After GamerGate, Congress Is Grappling With Online Abuse

At a Congressional briefing on cyberstalking and online threats, advocates, including Representative Katherine Clark, stressed the need for heightened enforcement.

Days after a California judge sentenced Kevin Bollaert to 18 years in prison for operating a revenge porn website, and months after GamerGate exposed the repeated, unchecked abuse some women receive online, about 100 people from a coalition of women's groups convened on Capitol Hill today to brief Congress on cyberstalking and online threats.

While federal and state laws exist to combat technologically enabled domestic abuse, harassment, and exploitation, those laws aren't always understood or enforced — an enduring problem for survivors, advocates, and police departments.

Representative Katherine Clark has led the effort within Congress to educate lawmakers and law enforcement on the need to prosecute and prioritize cases of online abuse. In her opening remarks at the briefing, Clark explained that the life-altering harassment of one of her constituents — and the anemic response this constituent initially received from the FBI — prompted her intense interest in cyberadvocacy.

"We're not asking the federal government to come in and police the internet," Clark told BuzzFeed News after the briefing, which was hosted by the National Task Force to End Sexual and Domestic Violence, the National Council of Women's Organizations, and the National Organization for Women. "But we are asking them to make these more of a priority and enforce the laws that are on the books." Clark has pressured the Justice Department to provide the resources, financial and otherwise, so that FBI agents can vigorously pursue online threats.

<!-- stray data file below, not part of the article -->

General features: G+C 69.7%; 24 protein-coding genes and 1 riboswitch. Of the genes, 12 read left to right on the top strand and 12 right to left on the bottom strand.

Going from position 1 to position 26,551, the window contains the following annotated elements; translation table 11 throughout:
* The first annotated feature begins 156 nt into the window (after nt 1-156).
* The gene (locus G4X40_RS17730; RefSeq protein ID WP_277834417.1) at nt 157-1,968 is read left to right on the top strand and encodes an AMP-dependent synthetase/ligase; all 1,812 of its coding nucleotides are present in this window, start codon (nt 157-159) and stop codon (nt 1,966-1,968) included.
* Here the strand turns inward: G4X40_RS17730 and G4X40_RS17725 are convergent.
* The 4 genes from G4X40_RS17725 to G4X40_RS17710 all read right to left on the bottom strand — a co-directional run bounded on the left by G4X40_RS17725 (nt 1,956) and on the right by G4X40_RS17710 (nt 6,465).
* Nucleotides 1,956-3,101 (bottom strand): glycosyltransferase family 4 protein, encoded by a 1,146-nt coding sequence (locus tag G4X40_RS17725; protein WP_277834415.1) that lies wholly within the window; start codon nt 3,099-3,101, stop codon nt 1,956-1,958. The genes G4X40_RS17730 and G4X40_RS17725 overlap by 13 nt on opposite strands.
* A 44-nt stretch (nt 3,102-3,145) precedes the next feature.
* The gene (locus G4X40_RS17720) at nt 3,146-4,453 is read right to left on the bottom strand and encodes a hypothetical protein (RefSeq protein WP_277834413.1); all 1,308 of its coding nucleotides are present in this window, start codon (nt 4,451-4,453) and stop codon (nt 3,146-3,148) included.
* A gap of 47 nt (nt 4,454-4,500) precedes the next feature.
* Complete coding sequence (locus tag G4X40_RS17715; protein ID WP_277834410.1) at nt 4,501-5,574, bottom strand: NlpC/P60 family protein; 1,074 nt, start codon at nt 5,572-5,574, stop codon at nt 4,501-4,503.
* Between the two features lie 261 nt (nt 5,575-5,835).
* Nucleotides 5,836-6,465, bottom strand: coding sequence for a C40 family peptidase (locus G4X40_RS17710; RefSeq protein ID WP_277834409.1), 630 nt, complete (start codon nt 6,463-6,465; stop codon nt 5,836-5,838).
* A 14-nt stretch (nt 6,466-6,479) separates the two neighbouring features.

"The problem itself is often dismissed as an internet problem, something that only exists in a virtual world and doesn't really have an impact on people in their lives," Clark said at the briefing, the goal of which was to raise awareness of the issue. "But that, we know, is not the case."

Zoe Quinn, a game developer and co-founder of the Crash Override Network, a support group for people dealing with online harassment, is familiar with the cruelty of downplaying these crimes: She herself was the subject of vicious harassment at the hands of GamerGate which began last August.

And at the summit, Quinn spoke about the lack of support she faced after going public about the abuse she experienced. "It was kind of weird, in a way, to see so many industry players in games stay silent about what was happening to me, about what was happening to Anita [Sarkeesian] and all the other women targeted by GamerGate," Quinn said.

Research suggests that women experience threats and sexually explicit messages at a rate that's 27 times more than that of men. According to a 2014 Pew study, young female internet users experienced the most severe online violence; 25% of them were sexually harassed online and 26% were stalked.

To Clark, this isn't just a rights issue — it's an economic one as well. With roughly 80% of all jobs now requiring an online presence, women don't have the option of not using the internet when it becomes a hostile place — and widespread online harassment prevents them from fully participating in contemporary economic life.

Danielle Citron, a professor at the University of Maryland School of Law and author of Hate Crimes in Cyberspace, told BuzzFeed News that while the norm-changing force of the law has done much to dismantle sexism, misogyny, and sexual harassment, that same force should be applied to networked spaces. "With sexually humiliating harassment and threats, people say, 'Oh, just go offline,'" she said. "But we need to educate law enforcement, because a threat is a threat, whether it's in person or in your inbox or on a third-party site. We've got to make that cultural shift to see it as a real problem and to bring law to bear."